In the early modern era, architecture and landscape design offered rich fields for experimentation with new models of perception. Christopher Drew Armstrong’s work investigates approaches to observation and the experience of art and architecture in the 18th and 19th centuries. He is especially interested in the construction of the ‘self’ and how this concept shapes the relationship of the individual to temporal and spatial phenomena.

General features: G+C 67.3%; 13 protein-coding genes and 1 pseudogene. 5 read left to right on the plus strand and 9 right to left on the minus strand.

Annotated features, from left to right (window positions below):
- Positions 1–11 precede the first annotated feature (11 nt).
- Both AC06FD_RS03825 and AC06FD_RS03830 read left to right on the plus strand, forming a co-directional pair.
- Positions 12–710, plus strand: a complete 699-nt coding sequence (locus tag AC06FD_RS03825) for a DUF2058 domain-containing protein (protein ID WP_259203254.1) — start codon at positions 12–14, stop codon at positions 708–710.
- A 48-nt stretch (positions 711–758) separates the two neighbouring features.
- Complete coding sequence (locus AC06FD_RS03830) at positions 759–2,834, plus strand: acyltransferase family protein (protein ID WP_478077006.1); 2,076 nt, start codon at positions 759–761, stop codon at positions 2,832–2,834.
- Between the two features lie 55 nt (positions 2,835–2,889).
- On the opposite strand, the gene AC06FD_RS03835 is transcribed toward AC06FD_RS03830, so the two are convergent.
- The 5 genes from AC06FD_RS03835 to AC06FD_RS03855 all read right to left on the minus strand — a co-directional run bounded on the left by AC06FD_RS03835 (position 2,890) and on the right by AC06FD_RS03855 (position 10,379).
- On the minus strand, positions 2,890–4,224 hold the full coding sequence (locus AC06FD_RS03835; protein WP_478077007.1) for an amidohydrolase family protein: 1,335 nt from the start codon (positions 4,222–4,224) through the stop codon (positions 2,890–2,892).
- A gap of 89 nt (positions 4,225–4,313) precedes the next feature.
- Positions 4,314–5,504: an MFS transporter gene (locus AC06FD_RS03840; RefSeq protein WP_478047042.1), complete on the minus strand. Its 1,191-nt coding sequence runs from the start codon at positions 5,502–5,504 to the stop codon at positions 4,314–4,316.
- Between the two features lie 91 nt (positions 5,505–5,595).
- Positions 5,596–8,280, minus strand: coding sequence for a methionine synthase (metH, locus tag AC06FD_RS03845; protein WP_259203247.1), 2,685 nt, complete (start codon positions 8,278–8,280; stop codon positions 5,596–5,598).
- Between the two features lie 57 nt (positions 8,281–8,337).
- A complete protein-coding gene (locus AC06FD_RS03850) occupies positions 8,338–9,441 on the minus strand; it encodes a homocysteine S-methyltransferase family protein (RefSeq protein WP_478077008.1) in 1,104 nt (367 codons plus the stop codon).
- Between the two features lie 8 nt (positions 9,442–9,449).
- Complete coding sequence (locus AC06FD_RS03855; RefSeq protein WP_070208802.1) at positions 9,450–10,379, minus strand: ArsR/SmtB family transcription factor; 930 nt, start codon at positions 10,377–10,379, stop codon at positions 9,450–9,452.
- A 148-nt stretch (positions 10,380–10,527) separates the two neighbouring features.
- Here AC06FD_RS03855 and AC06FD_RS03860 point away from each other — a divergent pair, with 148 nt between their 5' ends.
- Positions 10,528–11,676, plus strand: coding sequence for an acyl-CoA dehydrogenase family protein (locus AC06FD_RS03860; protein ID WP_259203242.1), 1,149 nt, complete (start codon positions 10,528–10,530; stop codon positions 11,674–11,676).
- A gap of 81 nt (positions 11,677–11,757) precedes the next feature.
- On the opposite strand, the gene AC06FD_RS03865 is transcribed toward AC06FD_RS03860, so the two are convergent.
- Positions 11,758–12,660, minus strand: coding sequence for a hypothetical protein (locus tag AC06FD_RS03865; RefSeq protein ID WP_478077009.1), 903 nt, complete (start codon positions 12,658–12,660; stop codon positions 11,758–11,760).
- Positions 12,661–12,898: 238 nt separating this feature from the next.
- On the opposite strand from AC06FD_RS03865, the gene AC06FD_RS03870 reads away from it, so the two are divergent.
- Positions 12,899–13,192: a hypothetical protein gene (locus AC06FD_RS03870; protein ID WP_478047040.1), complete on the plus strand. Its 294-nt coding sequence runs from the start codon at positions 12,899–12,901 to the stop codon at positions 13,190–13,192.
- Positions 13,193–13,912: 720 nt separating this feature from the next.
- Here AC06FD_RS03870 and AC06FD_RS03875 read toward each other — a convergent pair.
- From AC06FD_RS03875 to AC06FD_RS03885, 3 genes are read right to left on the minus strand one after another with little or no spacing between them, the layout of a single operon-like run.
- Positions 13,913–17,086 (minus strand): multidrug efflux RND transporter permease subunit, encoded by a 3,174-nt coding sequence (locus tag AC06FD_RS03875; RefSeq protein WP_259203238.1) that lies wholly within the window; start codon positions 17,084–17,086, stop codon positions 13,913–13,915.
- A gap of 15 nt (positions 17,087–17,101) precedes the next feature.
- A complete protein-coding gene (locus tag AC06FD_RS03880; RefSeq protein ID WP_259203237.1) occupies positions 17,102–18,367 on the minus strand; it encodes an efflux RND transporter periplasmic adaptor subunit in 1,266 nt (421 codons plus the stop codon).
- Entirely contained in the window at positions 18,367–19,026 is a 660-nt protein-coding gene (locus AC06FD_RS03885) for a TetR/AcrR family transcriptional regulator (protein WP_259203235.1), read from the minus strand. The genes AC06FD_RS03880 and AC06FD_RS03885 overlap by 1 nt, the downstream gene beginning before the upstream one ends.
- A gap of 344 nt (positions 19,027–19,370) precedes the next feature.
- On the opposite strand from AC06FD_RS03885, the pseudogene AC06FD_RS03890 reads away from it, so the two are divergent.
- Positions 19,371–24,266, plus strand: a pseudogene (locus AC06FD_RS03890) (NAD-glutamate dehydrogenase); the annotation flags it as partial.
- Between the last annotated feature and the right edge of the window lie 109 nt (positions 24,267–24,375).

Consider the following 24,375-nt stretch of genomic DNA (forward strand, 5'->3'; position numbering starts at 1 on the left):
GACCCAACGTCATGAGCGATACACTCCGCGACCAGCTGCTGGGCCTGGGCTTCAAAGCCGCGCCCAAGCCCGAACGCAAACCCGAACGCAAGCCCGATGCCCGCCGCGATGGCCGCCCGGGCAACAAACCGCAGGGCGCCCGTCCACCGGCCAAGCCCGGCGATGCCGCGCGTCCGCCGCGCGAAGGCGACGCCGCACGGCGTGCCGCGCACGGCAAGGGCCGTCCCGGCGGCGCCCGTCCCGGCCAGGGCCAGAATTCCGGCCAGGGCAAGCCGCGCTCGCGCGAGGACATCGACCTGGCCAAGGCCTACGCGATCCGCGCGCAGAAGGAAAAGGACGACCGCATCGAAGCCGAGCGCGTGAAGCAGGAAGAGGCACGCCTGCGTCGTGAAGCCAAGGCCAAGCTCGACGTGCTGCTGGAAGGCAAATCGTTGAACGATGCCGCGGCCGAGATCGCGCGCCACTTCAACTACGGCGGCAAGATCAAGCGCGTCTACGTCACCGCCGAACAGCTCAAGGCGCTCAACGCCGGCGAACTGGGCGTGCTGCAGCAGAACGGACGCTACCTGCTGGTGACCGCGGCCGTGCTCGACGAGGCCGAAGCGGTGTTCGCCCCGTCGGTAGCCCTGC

At Columbia, Armstrong worked with Robin Middleton and Barry Bergdoll on travel and the ‘discovery’ of Greek architecture in the 18th century. As a master’s student at the University of Toronto, he worked with Douglas Richardson on the British Gothic revival and Hans-Karl Lücke on the mythological frescos of the Venetian artist Giambattista Tiepolo. Armstrong returned to Toronto as an SSHRC post-doctoral fellow where he worked with William McAllister Johnson and taught in the Department of Fine Art and the Faculty of Architecture, Landscape and Design.